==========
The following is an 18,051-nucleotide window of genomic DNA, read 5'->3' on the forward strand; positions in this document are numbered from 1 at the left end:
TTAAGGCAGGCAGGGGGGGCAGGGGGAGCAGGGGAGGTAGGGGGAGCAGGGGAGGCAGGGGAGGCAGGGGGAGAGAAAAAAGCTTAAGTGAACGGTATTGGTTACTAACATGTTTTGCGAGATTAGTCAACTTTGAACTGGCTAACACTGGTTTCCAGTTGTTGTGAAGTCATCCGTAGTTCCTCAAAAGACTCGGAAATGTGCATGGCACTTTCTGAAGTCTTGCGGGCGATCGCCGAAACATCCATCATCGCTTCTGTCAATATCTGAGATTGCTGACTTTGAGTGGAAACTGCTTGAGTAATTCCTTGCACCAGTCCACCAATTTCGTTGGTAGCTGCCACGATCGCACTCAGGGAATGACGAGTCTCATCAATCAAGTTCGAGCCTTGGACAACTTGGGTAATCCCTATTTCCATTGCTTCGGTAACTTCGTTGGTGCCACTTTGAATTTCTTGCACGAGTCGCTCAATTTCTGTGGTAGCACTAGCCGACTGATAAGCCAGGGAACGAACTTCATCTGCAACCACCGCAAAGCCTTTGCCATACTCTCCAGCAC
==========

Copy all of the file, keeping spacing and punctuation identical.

The following is an 18,051-nucleotide window of genomic DNA, read 5'->3' on the forward strand; positions in this document are numbered from 1 at the left end:
TTAAGGCAGGCAGGGGGGGCAGGGGGAGCAGGGGAGGTAGGGGGAGCAGGGGAGGCAGGGGAGGCAGGGGGAGAGAAAAAAGCTTAAGTGAACGGTATTGGTTACTAACATGTTTTGCGAGATTAGTCAACTTTGAACTGGCTAACACTGGTTTCCAGTTGTTGTGAAGTCATCCGTAGTTCCTCAAAAGACTCGGAAATGTGCATGGCACTTTCTGAAGTCTTGCGGGCGATCGCCGAAACATCCATCATCGCTTCTGTCAATATCTGAGATTGCTGACTTTGAGTGGAAACTGCTTGAGTAATTCCTTGCACCAGTCCACCAATTTCGTTGGTAGCTGCCACGATCGCACTCAGGGAATGACGAGTCTCATCAATCAAGTTCGAGCCTTGGACAACTTGGGTAATCCCTATTTCCATTGCTTCGGTAACTTCGTTGGTGCCACTTTGAATTTCTTGCACGAGTCGCTCAATTTCTGTGGTAGCACTAGCCGACTGATAAGCCAGGGAACGAACTTCATCTGCAACCACCGCAAAGCCTTTGCCATACTCTCCAGCAC